A young sexual assault victim, testifying with a therapeutic "comfort" dog beside her, did not evoke so much more sympathy from jurors as to unfairly prejudice them against her alleged attacker, a New York court said in rejecting his appeal to overturn his conviction because the golden retriever was allowed in court.
A young sexual assault victim, testifying with a therapeutic “comfort” dog beside her, did not evoke so much more sympathy from jurors as to unfairly prejudice them against her alleged attacker, a New York court said in rejecting his appeal to overturn his conviction because the golden retriever was allowed in court.
Victor Tohom was convicted in 2011 of predatory sexual assault against a child. He appealed, claiming that the therapy dog named Rose, known as Rosie, gave the 15-year-old victim an unfair advantage.
The Appellate Division rejected his appeal in a unanimous ruling. The four justices concluded that Tohom failed to show that the dog’s presence was impermissible under state law or impaired his right to a fair trial. The judge had cautioned jurors not to draw any inferences about the companion animal or let sympathy affect their considerations.
“It is beyond dispute that a dog does not have the ability to discern truth from falsehood and, thus, cannot communicate such a distinction to a jury,” Justice Sandra Sgroi wrote. The trial judge allowed the dog to sit next to the girl, who had been diagnosed by a psychiatrist with post-traumatic stress disorder. The dog had been used in her therapy sessions to calm her anxiety and help her talk.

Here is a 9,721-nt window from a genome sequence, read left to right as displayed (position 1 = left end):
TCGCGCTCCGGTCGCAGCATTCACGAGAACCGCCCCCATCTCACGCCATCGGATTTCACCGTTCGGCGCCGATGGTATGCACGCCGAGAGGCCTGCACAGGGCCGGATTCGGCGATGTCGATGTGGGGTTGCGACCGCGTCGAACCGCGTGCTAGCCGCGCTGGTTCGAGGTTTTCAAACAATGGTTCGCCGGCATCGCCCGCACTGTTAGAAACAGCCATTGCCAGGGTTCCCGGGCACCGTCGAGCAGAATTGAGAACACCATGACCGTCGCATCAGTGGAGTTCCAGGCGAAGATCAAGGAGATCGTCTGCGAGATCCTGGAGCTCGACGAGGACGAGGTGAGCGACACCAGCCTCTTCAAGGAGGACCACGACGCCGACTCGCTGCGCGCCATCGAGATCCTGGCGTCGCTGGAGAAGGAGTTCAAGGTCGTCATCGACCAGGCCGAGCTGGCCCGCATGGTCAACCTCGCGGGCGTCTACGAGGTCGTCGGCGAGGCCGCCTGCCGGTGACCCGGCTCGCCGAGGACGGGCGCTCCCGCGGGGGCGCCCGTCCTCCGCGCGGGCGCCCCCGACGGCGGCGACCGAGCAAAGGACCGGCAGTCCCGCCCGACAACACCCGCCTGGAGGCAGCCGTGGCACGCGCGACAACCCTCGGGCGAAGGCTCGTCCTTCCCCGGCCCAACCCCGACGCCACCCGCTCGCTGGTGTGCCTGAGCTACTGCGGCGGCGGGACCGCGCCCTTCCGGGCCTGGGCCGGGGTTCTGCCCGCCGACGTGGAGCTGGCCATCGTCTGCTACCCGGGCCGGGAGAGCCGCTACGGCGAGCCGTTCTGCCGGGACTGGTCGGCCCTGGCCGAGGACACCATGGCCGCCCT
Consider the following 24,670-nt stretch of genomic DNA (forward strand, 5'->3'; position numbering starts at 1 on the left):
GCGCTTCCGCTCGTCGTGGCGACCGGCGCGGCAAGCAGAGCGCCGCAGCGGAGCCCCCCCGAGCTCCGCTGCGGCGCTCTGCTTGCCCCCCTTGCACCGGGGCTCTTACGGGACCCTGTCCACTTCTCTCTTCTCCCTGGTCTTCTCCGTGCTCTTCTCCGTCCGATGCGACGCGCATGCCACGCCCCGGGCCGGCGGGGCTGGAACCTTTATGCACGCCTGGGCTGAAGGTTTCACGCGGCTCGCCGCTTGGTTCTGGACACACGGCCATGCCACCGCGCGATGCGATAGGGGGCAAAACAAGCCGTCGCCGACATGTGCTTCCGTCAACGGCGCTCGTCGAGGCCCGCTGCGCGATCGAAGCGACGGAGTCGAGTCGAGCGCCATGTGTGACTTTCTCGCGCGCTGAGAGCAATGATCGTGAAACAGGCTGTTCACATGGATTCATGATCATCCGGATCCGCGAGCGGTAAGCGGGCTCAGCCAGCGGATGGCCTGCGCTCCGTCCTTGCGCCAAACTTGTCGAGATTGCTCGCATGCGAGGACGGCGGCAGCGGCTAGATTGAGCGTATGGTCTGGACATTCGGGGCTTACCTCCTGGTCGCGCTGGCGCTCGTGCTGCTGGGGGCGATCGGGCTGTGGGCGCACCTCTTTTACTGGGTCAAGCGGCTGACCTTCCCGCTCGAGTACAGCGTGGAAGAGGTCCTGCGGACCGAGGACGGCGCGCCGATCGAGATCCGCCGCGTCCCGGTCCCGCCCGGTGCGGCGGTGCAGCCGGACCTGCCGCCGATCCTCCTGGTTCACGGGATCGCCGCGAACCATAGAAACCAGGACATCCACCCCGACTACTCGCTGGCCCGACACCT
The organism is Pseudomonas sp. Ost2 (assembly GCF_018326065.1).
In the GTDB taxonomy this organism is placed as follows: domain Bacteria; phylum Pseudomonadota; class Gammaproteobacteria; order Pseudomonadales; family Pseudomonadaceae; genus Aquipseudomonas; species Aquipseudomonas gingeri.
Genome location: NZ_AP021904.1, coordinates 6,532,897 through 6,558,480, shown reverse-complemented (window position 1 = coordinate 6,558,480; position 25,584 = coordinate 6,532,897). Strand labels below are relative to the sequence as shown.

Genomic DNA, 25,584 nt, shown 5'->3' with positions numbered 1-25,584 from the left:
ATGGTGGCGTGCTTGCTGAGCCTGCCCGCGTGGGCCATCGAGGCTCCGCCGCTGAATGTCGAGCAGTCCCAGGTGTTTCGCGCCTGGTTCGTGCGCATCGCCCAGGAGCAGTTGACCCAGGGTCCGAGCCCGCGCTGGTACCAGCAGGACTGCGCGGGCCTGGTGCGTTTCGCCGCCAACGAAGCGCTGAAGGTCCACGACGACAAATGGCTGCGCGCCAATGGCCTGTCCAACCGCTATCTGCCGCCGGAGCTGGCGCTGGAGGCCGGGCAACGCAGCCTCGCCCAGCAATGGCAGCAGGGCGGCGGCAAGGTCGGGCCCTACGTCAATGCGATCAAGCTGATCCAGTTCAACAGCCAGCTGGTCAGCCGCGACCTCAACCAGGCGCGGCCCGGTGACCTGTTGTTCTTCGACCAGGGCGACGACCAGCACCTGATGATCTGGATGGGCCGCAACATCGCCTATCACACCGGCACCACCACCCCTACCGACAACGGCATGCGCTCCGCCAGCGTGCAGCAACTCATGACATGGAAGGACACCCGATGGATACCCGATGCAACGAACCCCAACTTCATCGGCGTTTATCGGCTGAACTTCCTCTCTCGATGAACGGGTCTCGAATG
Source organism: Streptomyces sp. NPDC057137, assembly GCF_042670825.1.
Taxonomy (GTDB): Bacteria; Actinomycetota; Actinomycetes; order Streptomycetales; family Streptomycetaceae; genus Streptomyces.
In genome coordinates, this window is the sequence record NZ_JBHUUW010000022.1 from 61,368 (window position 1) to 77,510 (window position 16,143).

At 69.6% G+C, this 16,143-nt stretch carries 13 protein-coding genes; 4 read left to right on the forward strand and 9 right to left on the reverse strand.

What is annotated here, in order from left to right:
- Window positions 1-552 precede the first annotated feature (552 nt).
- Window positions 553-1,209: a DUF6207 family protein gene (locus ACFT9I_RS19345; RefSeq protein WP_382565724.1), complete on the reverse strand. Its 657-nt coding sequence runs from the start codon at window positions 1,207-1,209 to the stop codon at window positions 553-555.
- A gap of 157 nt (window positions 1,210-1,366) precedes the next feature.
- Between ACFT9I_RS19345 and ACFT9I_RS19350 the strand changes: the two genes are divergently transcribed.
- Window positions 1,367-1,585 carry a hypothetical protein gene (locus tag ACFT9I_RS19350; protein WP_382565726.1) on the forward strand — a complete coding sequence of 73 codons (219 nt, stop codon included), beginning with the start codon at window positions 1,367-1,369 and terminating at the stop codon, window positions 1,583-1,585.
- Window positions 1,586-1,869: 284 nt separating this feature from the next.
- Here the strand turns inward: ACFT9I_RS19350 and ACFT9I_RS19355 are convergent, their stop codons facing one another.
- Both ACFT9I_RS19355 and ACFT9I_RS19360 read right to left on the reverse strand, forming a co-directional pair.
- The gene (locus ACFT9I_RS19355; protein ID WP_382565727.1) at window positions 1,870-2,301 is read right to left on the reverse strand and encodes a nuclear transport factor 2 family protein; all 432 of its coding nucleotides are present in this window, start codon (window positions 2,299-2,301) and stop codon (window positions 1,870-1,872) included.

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“We are not unmindful that Rose may have engendered some sympathy … in the minds of the jurors,” she wrote. “However, there is no proof that such sympathy was significantly greater than the normal human response to a child’s testimony about his or her sexual abuse at the hands of an adult.”
The court acknowledged that New York has no statutory or case law that allowed the dog to accompany the girl, though precedent exists for children testifying with a comfort item like a teddy bear. But Sgroi noted that state appeals courts in Washington and California reached similar conclusions last year. She also cited the legislative intent and broadly worded provisions of New York’s 1986 statute establishing treatment standards for children who are victims of crime.
The 39-year-old Tohom is in prison serving a 25-year to life sentence.
The decision was handed down Wednesday by the court in Brooklyn.
Defense attorney Steven Levine said Thursday he intends to appeal the ruling to New York’s highest court. He cited the lack of a New York law on comfort dogs in court, and said the ruling leaves such a decision up to a trial judge’s discretion that could differ from county to county. The appeals court also failed to address the defense argument that comfort dogs also make it easier for witnesses to give convincing false testimony, he said.
But Dutchess County District Attorney William Grady called it a step forward for the rights of abused children.
“A child victim’s recounting the horrible details of a sexual assault committed by a trusted adult is certainly traumatic by itself. … This dog, Rosie, was specially trained. Therefore it would allow child victims of violent assaults to confront their abusers in court and seek justice.”
Rosie died in November.